3

My computer just ran out of batteries, so I plugged it in and started it up. Spotify began to open, but I did not want it to be open so I used right click-force quit. The application stayed open, but did not open any windows and said it was Not Responding.

I attempted to force quit it again multiple ways, and to uninstall the application but nothing has worked.

Where is a Spotify uninstall document or tool so I can remove it?

3

Have you tried disabling it from the startup login? If not try this.

  • Click on the Apple menu > System Preferences > System > Uses & Groups. Click on Login Items.
  • The list of apps which are automatically launched when you login, will be displayed in this section.
  • Uncheck the items you don't really need.
  • Thanks, but that's not exactly what I was looking for. I was wondering less about it opening on startup, and more it not closing. – CoffeeHamster Nov 12 '15 at 2:29
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Option-Click on the icon in Finder to bring up the Force Quit option, and click that.

Otherwise, you can easily do this from the command line via Terminal with the following command:

ps aux | grep -i spotify | awk '{print $2}' | xargs kill -9

or

kill -9 $(ps aux | grep -i spotify | awk '{print $2}')

I'm not on my Mac right now, so it may actually be awk '{print $1}', but I believe for the OS X output, the second column will give you the PID you are looking for.

A little more than you asked for:

If you try to kill or kill -9 a non-existent PID, kill will vomit some confusing "help" output to STDERR. If you want to avoid this output when this command fails (which won't hurt anything), just redirect STDERR to /dev/null, which would make the above commands as follows:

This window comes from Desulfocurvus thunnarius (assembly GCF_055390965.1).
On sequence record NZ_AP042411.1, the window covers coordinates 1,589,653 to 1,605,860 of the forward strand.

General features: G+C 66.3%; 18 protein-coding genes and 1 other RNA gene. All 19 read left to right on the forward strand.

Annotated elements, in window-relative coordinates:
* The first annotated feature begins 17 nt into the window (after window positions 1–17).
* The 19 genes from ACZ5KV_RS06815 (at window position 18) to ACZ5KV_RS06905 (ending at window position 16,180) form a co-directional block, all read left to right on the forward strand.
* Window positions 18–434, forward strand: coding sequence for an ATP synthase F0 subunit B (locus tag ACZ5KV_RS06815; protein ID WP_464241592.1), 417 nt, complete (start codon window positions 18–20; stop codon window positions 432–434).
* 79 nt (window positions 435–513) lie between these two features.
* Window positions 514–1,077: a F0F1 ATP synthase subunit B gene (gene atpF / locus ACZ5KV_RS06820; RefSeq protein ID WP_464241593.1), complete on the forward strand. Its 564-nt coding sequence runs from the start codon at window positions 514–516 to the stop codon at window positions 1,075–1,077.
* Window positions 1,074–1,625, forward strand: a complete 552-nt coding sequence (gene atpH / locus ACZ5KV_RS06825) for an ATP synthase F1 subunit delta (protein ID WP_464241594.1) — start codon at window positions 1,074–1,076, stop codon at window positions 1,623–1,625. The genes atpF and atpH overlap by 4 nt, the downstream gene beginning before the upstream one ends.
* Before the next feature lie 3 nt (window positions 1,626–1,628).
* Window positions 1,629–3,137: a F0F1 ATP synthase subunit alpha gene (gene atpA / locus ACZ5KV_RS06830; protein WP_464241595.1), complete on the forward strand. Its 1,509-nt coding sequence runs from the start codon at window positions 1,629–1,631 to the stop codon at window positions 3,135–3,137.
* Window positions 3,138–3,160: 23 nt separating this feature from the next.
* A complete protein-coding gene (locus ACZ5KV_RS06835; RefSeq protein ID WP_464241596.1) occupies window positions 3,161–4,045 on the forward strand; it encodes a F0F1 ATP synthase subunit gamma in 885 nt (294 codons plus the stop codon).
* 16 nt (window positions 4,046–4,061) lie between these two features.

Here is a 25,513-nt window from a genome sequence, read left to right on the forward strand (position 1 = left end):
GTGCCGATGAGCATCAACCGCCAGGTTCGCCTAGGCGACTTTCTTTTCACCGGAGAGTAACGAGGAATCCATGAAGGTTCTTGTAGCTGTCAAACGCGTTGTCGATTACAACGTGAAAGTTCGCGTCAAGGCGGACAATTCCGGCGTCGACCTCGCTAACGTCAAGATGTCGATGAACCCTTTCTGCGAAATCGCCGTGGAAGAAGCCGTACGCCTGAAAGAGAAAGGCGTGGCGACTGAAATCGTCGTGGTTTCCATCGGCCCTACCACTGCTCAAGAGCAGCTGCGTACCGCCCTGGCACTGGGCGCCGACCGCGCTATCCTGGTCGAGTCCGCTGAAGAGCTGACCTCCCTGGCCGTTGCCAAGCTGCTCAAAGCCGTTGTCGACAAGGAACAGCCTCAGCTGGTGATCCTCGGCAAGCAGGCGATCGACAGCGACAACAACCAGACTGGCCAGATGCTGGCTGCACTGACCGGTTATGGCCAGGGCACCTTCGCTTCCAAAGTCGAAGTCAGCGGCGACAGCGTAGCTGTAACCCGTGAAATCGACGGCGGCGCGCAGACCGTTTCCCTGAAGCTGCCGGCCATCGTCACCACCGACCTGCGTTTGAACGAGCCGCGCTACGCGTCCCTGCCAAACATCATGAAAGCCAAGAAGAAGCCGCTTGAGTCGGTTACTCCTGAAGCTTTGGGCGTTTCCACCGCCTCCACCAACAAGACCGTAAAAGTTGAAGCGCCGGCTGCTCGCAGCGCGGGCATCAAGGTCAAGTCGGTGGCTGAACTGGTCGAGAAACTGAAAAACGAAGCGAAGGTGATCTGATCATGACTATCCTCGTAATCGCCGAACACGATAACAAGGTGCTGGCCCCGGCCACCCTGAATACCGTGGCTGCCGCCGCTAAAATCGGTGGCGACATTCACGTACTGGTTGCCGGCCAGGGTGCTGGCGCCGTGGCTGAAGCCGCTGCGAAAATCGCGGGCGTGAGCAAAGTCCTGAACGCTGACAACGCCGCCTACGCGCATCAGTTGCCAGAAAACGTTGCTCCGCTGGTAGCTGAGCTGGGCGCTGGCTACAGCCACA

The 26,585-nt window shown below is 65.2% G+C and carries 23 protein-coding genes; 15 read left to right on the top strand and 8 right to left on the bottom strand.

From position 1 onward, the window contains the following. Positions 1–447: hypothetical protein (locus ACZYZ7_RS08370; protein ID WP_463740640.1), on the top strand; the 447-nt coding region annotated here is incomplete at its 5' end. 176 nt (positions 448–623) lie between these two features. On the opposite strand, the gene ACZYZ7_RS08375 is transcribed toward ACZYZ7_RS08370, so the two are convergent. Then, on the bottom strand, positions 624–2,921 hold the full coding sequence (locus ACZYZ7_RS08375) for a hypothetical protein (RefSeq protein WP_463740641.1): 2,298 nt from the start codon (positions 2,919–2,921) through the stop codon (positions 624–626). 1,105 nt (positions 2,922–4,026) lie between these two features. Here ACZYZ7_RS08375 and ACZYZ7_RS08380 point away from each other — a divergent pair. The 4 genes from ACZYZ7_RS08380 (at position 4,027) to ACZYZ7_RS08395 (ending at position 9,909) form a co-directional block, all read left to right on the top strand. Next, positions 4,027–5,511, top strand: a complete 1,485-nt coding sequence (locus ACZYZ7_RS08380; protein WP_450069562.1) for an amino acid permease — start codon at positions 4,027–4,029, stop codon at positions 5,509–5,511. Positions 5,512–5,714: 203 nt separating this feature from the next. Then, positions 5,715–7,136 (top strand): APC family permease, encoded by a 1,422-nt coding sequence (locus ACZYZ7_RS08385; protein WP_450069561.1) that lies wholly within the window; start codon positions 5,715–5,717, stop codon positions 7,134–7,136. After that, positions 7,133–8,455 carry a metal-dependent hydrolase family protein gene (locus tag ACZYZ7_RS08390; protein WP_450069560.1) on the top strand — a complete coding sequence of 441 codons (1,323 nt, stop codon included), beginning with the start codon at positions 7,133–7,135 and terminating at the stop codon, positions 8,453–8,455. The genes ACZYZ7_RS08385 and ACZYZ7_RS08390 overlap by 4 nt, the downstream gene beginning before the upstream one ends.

ps aux | grep -i [s]potify | awk '{print $2}' | xargs kill -9 2>/dev/null

or

kill -9 $(ps aux | grep -i [s]potify | awk '{print $2}') 2>/dev/null

I actually have an extremely handy function in one of my dotfiles, which gets sourced in my .bash_profile during every terminal session, which is as follows (please excuse the language -- but this is really what I call it):

fuckyou() { ps aux | grep -i "$1" | grep -v 'grep' | awk '{print $2}' | xargs kill -9 2>/dev/null; }

For me, this creates the fuckyou command, which takes one argument (the name of whatever offending process I wish to terminate), finds the process ID (PID) of that process and terminates it.

This way, if you were me, you could simply run fuckyou spotify.

The one caveat is if there are multiple processes running with the same same, such as Spotify.app and com.spotifyhelper.plist or something, you would either need to explicity specify "Spotify.app", but grep -i is case insensitive, so you could say fuckyou 'Spotify.app'.

If you wanted to kill all processes under a certain name (as in all processes associated with Spotify), you would need to put the one-liner in a for or while loop, such as this:

for i in $(ps aux | grep -i [s]potify | awk '{print $2}'); do kill -9 "$i" 2>/dev/null; done

This is basically telling Bash to do the follwoing:

  • Print all running process names along with their process IDs (ps aux)
  • Do a case-insensitive search for "spotify" on this output (the bracketed first character will prevent returning the grep -i spotify process)
  • Grab only the second column of process IDs (which should now only include processes related to Spotify)
  • For all of these Spotify-related processes, force each one to terminate

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